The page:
Travel & Places Mexico

Dos Ojos Cenote, Quintana Roo, Mexico

What: Dos Ojos (meaning “two eyes” in Spanish) is the world’s third-largest underwater cave system, and a must-see for divers and snorkelers wanting to explore this fascinating world. It also contains the deepest passage in the state of Quintana Roo, an almost 400 foot deep hollow called “The Cenote Pit.” The name Dos Ojos  refers to the two neighboring cenotes connected by a large cavern, said to resemble a pair of eyes marking the entrance to the underworld.

The caves at Dos Ojos were featured in the 2002 IMAX film Journey Into Amazing Caves.

Where: Ten miles north of Tulum, on the Riviera Maya in the state of Quintana Roo.

What to Do There: A safe, family-friendly part of the cenote is perfect for snorkeling, with access in and out of the water from large wooden decks. Cavern diving is the star attraction here though: the cave system is so vast and the underwater sights so extraordinary that many divers make this their must-do stop on the Yucatan Peninsula.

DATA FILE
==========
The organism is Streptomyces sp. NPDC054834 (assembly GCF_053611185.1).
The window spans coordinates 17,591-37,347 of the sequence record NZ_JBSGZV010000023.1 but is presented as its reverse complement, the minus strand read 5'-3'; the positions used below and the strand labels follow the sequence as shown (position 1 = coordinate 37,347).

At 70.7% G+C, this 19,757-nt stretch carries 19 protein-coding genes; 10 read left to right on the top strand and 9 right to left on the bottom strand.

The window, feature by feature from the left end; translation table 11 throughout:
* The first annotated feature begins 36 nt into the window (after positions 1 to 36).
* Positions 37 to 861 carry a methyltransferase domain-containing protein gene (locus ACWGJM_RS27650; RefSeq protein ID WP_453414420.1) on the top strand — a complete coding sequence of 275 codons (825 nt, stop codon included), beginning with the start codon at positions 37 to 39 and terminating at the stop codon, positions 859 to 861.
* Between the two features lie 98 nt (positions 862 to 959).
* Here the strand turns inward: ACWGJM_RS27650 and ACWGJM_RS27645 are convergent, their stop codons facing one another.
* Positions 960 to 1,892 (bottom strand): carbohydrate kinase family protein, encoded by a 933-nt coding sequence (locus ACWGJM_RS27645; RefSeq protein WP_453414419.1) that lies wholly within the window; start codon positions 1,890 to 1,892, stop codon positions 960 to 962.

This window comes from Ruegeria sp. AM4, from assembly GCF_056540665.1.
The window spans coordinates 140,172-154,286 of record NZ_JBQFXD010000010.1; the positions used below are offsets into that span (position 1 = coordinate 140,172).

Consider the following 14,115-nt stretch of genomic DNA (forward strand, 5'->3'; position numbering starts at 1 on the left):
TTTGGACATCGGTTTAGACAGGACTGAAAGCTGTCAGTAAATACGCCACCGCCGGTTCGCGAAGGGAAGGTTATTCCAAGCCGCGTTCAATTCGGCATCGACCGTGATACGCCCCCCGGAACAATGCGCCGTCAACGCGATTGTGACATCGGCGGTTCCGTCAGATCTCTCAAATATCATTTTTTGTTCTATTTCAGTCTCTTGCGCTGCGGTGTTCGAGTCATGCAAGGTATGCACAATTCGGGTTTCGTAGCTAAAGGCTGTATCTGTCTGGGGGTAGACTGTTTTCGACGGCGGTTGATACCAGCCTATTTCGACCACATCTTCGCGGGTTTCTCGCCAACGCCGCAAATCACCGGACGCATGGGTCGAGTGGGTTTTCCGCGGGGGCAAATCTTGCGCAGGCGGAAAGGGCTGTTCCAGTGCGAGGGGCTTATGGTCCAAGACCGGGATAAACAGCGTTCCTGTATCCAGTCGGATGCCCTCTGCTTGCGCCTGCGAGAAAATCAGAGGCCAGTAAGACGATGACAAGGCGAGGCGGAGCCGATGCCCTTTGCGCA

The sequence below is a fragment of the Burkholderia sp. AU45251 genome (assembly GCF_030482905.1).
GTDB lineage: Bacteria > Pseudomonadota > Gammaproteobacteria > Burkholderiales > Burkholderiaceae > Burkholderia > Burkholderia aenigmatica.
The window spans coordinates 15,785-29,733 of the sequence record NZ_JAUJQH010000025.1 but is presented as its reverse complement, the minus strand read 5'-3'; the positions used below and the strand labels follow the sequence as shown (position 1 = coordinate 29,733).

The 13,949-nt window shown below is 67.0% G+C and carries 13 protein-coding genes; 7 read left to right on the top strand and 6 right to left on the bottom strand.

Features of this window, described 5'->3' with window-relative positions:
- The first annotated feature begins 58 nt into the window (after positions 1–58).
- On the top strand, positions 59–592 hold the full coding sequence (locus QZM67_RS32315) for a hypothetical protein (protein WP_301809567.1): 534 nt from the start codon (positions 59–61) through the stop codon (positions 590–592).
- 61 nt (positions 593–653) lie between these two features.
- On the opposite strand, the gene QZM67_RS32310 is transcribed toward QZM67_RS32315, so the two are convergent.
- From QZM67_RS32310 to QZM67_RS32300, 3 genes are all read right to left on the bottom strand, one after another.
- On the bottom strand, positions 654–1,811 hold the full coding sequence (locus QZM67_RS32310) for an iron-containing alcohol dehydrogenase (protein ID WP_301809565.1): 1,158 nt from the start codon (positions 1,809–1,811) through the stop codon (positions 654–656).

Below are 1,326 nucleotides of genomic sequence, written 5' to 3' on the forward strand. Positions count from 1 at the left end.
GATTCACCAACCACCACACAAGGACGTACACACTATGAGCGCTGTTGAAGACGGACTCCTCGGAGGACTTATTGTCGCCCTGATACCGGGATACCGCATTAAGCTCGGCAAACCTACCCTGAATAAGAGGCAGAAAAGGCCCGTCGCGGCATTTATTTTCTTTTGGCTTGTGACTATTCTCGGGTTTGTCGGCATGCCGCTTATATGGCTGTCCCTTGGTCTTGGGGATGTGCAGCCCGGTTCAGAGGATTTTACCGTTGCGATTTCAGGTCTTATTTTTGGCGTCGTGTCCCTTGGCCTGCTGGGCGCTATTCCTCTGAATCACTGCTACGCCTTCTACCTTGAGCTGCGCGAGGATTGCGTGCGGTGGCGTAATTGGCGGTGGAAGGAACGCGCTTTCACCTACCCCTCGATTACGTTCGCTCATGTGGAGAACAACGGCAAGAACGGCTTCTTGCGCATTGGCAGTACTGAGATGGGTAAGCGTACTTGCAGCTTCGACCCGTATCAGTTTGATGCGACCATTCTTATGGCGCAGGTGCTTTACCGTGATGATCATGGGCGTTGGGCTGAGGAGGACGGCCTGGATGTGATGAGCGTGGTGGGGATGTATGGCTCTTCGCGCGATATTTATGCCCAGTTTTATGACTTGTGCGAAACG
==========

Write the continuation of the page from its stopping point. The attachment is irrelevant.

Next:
Along with incredible stalactite and stalagmite formations, you’ll see bats (there’s an actual bat cave), small fish and a type of freshwater shrimp in the beautifully clear fresh water.

The southern entrance to Dos Ojos is used exclusively by Hidden Worlds, an adventure park operation. Divers wanting to explore the system should ensure their guide is a certified Full Cave Guide.  A host of dive shops and most resorts in the area offer various multiple-dive packages, some of which offer great value.

How to Get There: Dos Ojos lies between the towns of Akumal and Tulum, just off Highway 307. Driving is pretty much the only way to get here, so if you’re not planning on joining a tour (which ensures you’ll be picked up and dropped off at your hotel), consider renting a car or catching a taxi from town.

What it Costs: $100 pesos entrance fee. Depending on the tour outfit, two tank dives cost from USD $100 and up.

Facilities: Bathrooms, gear assembly tables, equipment hire and guides for hire.

Opening Hours: 8am-5pm daily.

Read more about the Yucatan Peninsula's best diving spots.

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